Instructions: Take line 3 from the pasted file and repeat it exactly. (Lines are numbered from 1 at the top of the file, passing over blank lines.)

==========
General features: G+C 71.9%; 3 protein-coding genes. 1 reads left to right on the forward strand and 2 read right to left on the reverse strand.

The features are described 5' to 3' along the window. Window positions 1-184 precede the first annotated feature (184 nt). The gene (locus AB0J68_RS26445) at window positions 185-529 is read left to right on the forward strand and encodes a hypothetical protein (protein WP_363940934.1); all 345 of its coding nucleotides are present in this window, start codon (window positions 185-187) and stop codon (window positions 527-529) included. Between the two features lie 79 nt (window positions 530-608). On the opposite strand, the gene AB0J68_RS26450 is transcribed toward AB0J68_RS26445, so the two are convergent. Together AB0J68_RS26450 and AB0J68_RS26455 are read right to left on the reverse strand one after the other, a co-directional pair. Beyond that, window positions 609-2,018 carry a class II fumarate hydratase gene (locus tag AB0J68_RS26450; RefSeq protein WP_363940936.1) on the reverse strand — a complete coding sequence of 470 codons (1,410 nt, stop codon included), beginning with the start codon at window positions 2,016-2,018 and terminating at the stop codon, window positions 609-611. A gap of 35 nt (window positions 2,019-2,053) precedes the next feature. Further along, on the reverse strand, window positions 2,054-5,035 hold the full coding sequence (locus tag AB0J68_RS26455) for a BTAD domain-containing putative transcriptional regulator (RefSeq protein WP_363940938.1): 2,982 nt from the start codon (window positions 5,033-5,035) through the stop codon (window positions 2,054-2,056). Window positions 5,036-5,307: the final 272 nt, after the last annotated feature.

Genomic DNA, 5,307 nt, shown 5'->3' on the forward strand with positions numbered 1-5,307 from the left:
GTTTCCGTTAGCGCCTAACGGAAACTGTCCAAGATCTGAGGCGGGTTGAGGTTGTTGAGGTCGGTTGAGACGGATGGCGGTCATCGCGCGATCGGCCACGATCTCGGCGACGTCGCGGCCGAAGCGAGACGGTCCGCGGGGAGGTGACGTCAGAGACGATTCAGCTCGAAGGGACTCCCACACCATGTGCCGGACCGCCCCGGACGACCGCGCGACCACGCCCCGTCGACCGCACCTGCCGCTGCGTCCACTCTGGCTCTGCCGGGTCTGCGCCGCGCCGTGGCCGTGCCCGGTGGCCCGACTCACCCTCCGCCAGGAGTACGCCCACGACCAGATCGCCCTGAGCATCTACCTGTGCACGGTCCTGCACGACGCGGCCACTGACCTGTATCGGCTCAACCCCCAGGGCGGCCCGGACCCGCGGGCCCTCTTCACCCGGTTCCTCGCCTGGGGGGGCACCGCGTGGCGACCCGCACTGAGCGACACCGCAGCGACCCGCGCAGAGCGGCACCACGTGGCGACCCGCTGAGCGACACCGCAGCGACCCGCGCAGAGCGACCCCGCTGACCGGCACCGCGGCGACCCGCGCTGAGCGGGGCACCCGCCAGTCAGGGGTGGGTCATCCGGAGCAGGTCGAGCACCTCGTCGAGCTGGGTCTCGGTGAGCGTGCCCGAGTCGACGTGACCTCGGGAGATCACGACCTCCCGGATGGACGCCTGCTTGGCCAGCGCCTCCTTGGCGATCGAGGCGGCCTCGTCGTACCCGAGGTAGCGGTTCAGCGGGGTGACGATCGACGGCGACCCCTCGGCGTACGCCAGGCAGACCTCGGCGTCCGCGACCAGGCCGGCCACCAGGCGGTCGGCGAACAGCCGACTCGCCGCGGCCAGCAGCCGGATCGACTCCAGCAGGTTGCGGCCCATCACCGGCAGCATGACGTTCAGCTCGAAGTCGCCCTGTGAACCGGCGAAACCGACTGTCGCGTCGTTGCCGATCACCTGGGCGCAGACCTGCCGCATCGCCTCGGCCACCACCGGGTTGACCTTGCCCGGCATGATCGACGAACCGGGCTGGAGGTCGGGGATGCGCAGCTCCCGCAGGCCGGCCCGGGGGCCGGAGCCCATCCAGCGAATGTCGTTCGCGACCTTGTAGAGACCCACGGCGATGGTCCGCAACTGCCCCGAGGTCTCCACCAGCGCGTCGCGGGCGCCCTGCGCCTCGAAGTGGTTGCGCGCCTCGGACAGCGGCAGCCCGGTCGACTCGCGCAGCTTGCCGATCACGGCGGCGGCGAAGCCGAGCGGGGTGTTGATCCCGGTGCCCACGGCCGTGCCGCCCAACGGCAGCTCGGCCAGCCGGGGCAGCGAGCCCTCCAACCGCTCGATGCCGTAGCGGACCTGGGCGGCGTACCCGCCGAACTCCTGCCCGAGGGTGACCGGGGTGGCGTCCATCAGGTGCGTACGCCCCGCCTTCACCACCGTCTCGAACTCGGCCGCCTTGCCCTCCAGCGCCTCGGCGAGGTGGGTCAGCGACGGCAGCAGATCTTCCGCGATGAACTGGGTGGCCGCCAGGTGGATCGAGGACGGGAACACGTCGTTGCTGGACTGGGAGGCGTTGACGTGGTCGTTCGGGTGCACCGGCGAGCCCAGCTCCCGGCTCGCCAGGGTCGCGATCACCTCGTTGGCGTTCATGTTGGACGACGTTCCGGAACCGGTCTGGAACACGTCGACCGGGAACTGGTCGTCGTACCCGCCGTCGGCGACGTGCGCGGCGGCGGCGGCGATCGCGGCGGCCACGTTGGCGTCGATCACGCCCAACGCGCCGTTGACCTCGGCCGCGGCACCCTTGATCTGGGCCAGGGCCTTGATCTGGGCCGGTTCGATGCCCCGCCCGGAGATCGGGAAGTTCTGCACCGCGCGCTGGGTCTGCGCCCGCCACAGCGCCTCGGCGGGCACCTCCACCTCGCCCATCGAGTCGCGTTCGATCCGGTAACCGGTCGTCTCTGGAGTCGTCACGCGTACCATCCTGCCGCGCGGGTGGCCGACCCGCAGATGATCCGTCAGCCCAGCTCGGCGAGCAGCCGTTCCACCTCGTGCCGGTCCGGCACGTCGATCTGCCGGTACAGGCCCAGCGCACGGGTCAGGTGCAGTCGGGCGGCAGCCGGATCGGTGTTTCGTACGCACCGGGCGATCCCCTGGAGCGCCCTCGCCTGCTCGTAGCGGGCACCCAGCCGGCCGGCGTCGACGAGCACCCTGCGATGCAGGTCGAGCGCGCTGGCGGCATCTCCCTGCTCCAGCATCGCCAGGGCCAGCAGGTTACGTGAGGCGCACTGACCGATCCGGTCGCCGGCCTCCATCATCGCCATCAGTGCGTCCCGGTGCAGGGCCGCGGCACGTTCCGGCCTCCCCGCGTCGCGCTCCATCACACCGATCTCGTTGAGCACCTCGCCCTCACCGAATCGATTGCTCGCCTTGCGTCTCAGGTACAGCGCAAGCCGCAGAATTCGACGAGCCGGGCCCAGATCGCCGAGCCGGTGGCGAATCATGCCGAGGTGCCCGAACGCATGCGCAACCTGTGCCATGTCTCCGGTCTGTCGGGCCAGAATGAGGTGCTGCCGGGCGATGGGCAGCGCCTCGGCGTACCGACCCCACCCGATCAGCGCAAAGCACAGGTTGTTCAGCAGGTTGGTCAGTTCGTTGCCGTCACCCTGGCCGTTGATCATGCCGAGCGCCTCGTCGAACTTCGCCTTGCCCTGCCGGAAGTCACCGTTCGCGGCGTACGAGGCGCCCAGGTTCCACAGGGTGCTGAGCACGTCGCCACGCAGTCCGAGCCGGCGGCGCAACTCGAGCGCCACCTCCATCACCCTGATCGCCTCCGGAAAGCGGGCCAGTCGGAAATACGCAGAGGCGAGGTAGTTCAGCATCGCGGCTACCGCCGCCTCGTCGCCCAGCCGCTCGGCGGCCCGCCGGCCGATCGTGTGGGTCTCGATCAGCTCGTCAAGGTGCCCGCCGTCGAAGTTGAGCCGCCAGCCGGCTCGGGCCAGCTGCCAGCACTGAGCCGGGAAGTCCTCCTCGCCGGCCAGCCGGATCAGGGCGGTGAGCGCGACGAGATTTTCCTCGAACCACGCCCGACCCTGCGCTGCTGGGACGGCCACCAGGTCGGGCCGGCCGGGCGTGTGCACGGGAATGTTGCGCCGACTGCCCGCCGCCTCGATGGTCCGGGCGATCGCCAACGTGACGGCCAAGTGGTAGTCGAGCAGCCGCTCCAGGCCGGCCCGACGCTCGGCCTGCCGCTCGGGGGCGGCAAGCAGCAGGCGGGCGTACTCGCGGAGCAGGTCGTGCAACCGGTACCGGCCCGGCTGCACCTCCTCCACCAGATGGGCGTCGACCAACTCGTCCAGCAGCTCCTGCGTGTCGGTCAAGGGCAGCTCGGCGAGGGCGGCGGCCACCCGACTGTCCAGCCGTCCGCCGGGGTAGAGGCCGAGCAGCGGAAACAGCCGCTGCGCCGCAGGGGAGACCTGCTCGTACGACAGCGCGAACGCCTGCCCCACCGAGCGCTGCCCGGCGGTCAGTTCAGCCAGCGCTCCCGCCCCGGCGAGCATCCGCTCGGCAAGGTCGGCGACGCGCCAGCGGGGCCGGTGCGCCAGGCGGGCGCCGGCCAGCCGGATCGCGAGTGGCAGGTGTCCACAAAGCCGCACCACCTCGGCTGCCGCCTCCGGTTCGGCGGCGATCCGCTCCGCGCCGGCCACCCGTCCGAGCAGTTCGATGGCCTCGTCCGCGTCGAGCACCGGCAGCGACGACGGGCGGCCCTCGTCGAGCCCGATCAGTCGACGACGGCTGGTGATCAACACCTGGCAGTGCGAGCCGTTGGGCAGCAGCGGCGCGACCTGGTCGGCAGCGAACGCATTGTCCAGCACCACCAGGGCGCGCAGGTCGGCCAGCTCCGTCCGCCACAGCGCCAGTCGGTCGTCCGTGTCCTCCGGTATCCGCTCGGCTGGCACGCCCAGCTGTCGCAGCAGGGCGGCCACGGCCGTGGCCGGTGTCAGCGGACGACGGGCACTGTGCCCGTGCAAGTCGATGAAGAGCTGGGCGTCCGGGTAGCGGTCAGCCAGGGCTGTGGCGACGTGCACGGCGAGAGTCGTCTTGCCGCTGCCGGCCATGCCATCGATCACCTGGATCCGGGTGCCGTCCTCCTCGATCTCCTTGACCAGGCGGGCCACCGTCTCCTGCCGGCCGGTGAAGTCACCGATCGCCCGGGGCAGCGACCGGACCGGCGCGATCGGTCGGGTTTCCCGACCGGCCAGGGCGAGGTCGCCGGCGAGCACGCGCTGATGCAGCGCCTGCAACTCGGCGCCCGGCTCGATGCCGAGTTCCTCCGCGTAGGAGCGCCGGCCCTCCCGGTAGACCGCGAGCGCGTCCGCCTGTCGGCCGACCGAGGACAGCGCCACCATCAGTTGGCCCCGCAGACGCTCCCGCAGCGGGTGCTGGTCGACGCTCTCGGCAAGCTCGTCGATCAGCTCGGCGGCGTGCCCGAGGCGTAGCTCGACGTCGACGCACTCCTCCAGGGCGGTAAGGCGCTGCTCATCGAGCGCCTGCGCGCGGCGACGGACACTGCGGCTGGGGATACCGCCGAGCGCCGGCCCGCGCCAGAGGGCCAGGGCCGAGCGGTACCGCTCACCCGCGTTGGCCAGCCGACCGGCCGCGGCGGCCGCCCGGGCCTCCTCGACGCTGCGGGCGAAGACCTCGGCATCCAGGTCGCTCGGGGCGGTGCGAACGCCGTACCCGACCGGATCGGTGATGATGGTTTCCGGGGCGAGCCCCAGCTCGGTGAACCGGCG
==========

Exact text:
Genomic DNA, 5,307 nt, shown 5'->3' on the forward strand with positions numbered 1-5,307 from the left: